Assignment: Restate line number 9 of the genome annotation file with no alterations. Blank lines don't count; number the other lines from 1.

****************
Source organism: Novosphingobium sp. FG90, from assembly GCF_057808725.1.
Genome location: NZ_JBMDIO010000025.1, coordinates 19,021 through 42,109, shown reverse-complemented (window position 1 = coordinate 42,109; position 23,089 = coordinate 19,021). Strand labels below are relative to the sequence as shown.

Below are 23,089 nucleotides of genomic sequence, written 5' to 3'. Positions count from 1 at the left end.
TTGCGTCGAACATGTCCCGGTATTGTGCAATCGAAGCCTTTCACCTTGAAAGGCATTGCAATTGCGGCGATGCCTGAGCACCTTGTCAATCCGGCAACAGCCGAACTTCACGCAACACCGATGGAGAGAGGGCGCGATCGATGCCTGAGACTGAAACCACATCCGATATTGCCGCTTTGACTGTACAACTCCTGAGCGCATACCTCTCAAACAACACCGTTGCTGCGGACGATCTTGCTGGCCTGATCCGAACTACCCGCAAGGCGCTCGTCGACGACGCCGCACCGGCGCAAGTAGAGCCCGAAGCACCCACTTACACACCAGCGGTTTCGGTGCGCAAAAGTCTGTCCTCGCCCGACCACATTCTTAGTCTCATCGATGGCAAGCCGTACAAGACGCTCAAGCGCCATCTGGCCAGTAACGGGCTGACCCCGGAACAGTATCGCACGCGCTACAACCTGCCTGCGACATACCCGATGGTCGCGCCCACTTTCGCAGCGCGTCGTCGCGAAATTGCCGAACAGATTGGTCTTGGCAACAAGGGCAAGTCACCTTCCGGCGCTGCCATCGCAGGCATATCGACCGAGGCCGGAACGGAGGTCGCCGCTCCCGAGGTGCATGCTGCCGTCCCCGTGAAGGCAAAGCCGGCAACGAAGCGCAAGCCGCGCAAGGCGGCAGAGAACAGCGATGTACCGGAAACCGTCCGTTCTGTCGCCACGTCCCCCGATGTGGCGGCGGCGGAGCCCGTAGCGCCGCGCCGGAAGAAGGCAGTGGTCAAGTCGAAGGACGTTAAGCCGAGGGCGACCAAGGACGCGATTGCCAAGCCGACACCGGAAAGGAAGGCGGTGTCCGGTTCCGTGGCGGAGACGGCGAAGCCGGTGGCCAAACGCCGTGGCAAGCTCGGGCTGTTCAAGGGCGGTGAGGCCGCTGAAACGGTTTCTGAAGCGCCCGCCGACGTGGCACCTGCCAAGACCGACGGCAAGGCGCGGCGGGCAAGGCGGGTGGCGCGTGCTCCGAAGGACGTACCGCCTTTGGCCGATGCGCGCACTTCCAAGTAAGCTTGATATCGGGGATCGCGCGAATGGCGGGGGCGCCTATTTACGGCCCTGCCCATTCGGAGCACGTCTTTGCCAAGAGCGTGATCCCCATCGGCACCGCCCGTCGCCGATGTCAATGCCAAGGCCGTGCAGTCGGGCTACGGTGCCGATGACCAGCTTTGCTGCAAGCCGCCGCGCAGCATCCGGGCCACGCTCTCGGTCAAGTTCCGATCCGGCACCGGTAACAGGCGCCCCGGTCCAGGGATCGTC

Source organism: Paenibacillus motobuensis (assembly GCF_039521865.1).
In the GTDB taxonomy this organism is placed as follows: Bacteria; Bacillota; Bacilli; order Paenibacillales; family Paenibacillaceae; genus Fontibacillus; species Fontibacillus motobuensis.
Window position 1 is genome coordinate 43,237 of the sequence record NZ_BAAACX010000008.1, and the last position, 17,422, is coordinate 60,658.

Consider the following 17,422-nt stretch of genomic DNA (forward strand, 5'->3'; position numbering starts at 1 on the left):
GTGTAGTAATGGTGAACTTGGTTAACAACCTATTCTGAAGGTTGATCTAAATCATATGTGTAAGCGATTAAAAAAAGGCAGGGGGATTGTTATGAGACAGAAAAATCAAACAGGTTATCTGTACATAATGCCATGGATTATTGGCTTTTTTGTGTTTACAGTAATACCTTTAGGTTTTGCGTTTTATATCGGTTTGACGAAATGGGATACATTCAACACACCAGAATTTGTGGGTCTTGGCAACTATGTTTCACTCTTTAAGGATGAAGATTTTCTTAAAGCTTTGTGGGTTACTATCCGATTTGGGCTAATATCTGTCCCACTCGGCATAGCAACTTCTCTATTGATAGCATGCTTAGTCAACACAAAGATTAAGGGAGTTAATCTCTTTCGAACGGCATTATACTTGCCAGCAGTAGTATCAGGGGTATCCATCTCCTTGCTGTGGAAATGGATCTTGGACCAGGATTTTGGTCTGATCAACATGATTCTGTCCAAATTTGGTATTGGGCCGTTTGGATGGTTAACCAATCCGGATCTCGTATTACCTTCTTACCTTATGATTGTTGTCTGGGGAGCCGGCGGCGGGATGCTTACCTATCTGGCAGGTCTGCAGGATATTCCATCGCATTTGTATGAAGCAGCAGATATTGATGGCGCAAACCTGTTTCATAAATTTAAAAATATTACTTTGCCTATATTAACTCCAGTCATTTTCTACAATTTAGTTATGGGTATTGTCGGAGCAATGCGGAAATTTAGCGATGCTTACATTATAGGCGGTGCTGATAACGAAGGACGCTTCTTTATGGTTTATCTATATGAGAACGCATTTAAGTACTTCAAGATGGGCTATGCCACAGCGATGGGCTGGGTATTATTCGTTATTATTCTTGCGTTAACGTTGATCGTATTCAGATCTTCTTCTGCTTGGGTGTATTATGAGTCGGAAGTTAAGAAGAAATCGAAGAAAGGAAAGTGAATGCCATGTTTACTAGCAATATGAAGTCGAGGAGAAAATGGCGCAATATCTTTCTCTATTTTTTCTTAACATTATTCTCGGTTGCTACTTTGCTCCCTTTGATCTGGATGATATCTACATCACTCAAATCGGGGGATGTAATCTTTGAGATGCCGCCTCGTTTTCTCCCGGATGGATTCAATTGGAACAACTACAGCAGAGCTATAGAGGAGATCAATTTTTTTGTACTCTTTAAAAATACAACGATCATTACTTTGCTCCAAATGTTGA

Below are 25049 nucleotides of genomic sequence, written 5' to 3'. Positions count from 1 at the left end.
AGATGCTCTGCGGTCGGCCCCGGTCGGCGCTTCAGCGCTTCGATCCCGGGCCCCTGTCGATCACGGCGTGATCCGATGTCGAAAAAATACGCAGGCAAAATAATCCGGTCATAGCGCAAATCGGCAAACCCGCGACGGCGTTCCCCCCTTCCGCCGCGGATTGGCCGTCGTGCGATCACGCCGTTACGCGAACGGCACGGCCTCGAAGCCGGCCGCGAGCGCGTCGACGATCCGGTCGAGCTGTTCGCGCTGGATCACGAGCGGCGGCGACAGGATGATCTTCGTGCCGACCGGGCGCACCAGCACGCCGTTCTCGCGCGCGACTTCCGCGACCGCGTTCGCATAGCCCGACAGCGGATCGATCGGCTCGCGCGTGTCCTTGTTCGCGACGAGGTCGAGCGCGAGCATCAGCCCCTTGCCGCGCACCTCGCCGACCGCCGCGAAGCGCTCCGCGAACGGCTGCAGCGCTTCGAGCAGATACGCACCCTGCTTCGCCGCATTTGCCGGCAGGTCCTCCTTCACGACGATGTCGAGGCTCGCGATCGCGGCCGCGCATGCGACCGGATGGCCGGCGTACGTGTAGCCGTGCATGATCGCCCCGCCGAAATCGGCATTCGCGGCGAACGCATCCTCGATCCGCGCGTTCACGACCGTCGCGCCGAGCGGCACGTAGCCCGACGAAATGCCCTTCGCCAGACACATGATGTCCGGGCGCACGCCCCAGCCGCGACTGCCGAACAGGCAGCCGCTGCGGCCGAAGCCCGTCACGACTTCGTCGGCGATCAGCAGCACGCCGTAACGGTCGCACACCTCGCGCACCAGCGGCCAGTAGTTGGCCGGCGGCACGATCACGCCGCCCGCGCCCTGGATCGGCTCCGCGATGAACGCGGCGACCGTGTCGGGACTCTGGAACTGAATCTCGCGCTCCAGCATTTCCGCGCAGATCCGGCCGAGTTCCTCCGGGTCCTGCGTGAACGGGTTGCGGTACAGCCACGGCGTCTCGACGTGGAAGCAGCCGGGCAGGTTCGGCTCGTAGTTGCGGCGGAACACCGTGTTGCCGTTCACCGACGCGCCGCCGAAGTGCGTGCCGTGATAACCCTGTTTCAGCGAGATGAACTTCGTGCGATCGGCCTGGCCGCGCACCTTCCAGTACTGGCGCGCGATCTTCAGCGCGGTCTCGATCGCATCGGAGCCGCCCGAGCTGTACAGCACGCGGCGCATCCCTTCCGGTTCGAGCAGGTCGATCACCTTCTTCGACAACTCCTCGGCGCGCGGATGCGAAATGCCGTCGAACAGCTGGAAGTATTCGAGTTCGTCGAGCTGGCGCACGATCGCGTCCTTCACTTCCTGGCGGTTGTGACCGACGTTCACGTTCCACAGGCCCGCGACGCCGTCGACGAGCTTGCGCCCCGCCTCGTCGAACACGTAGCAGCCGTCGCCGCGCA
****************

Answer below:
GTGTAGTAATGGTGAACTTGGTTAACAACCTATTCTGAAGGTTGATCTAAATCATATGTGTAAGCGATTAAAAAAAGGCAGGGGGATTGTTATGAGACAGAAAAATCAAACAGGTTATCTGTACATAATGCCATGGATTATTGGCTTTTTTGTGTTTACAGTAATACCTTTAGGTTTTGCGTTTTATATCGGTTTGACGAAATGGGATACATTCAACACACCAGAATTTGTGGGTCTTGGCAACTATGTTTCACTCTTTAAGGATGAAGATTTTCTTAAAGCTTTGTGGGTTACTATCCGATTTGGGCTAATATCTGTCCCACTCGGCATAGCAACTTCTCTATTGATAGCATGCTTAGTCAACACAAAGATTAAGGGAGTTAATCTCTTTCGAACGGCATTATACTTGCCAGCAGTAGTATCAGGGGTATCCATCTCCTTGCTGTGGAAATGGATCTTGGACCAGGATTTTGGTCTGATCAACATGATTCTGTCCAAATTTGGTATTGGGCCGTTTGGATGGTTAACCAATCCGGATCTCGTATTACCTTCTTACCTTATGATTGTTGTCTGGGGAGCCGGCGGCGGGATGCTTACCTATCTGGCAGGTCTGCAGGATATTCCATCGCATTTGTATGAAGCAGCAGATATTGATGGCGCAAACCTGTTTCATAAATTTAAAAATATTACTTTGCCTATATTAACTCCAGTCATTTTCTACAATTTAGTTATGGGTATTGTCGGAGCAATGCGGAAATTTAGCGATGCTTACATTATAGGCGGTGCTGATAACGAAGGACGCTTCTTTATGGTTTATCTATATGAGAACGCATTTAAGTACTTCAAGATGGGCTATGCCACAGCGATGGGCTGGGTATTATTCGTTATTATTCTTGCGTTAACGTTGATCGTATTCAGATCTTCTTCTGCTTGGGTGTATTATGAGTCGGAAGTTAAGAAGAAATCGAAGAAAGGAAAGTGAATGCCATGTTTACTAGCAATATGAAGTCGAGGAGAAAATGGCGCAATATCTTTCTCTATTTTTTCTTAACATTATTCTCGGTTGCTACTTTGCTCCCTTTGATCTGGATGATATCTACATCACTCAAATCGGGGGATGTAATCTTTGAGATGCCGCCTCGTTTTCTCCCGGATGGATTCAATTGGAACAACTACAGCAGAGCTATAGAGGAGATCAATTTTTTTGTACTCTTTAAAAATACAACGATCATTACTTTGCTCCAAATGTTGA